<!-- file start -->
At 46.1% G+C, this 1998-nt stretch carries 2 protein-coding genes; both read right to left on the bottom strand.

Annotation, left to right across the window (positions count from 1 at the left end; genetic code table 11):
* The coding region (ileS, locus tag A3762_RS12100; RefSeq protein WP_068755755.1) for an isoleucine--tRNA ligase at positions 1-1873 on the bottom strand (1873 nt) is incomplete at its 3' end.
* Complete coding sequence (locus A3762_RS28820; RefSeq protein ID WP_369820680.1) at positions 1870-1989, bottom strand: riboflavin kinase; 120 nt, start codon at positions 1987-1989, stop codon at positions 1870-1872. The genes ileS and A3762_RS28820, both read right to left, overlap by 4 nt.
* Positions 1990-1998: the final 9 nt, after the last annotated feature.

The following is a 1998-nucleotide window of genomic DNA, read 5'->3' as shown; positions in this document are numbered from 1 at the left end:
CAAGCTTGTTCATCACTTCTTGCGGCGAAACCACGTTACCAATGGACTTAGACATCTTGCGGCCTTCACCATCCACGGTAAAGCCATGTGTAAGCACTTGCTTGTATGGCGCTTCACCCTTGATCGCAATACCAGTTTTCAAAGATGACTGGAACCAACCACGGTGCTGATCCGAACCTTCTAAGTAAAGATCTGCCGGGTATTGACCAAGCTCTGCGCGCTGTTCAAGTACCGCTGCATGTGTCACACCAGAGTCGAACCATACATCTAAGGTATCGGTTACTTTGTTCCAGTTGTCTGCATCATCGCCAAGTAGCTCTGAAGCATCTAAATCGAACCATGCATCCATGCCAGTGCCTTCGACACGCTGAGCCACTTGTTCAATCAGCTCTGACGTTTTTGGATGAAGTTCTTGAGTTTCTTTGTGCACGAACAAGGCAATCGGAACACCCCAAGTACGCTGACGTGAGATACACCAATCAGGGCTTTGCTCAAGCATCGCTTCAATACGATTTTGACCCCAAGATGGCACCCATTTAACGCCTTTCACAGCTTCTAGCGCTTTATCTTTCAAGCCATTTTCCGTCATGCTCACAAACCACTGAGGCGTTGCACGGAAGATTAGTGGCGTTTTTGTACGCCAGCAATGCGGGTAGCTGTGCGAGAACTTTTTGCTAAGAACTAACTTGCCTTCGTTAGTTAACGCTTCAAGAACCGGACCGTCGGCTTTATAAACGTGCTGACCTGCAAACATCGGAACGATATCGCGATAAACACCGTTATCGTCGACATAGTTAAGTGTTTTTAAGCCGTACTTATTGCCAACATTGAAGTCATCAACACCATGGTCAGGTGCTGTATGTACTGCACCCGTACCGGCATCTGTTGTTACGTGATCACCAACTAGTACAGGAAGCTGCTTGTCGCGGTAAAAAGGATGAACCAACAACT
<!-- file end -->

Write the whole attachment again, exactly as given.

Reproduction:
At 46.1% G+C, this 1998-nt stretch carries 2 protein-coding genes; both read right to left on the bottom strand.

Annotation, left to right across the window (positions count from 1 at the left end; genetic code table 11):
* The coding region (ileS, locus tag A3762_RS12100; RefSeq protein WP_068755755.1) for an isoleucine--tRNA ligase at positions 1-1873 on the bottom strand (1873 nt) is incomplete at its 3' end.
* Complete coding sequence (locus A3762_RS28820; RefSeq protein ID WP_369820680.1) at positions 1870-1989, bottom strand: riboflavin kinase; 120 nt, start codon at positions 1987-1989, stop codon at positions 1870-1872. The genes ileS and A3762_RS28820, both read right to left, overlap by 4 nt.
* Positions 1990-1998: the final 9 nt, after the last annotated feature.

The following is a 1998-nucleotide window of genomic DNA, read 5'->3' as shown; positions in this document are numbered from 1 at the left end:
CAAGCTTGTTCATCACTTCTTGCGGCGAAACCACGTTACCAATGGACTTAGACATCTTGCGGCCTTCACCATCCACGGTAAAGCCATGTGTAAGCACTTGCTTGTATGGCGCTTCACCCTTGATCGCAATACCAGTTTTCAAAGATGACTGGAACCAACCACGGTGCTGATCCGAACCTTCTAAGTAAAGATCTGCCGGGTATTGACCAAGCTCTGCGCGCTGTTCAAGTACCGCTGCATGTGTCACACCAGAGTCGAACCATACATCTAAGGTATCGGTTACTTTGTTCCAGTTGTCTGCATCATCGCCAAGTAGCTCTGAAGCATCTAAATCGAACCATGCATCCATGCCAGTGCCTTCGACACGCTGAGCCACTTGTTCAATCAGCTCTGACGTTTTTGGATGAAGTTCTTGAGTTTCTTTGTGCACGAACAAGGCAATCGGAACACCCCAAGTACGCTGACGTGAGATACACCAATCAGGGCTTTGCTCAAGCATCGCTTCAATACGATTTTGACCCCAAGATGGCACCCATTTAACGCCTTTCACAGCTTCTAGCGCTTTATCTTTCAAGCCATTTTCCGTCATGCTCACAAACCACTGAGGCGTTGCACGGAAGATTAGTGGCGTTTTTGTACGCCAGCAATGCGGGTAGCTGTGCGAGAACTTTTTGCTAAGAACTAACTTGCCTTCGTTAGTTAACGCTTCAAGAACCGGACCGTCGGCTTTATAAACGTGCTGACCTGCAAACATCGGAACGATATCGCGATAAACACCGTTATCGTCGACATAGTTAAGTGTTTTTAAGCCGTACTTATTGCCAACATTGAAGTCATCAACACCATGGTCAGGTGCTGTATGTACTGCACCCGTACCGGCATCTGTTGTTACGTGATCACCAACTAGTACAGGAAGCTGCTTGTCGCGGTAAAAAGGATGAACCAACAACT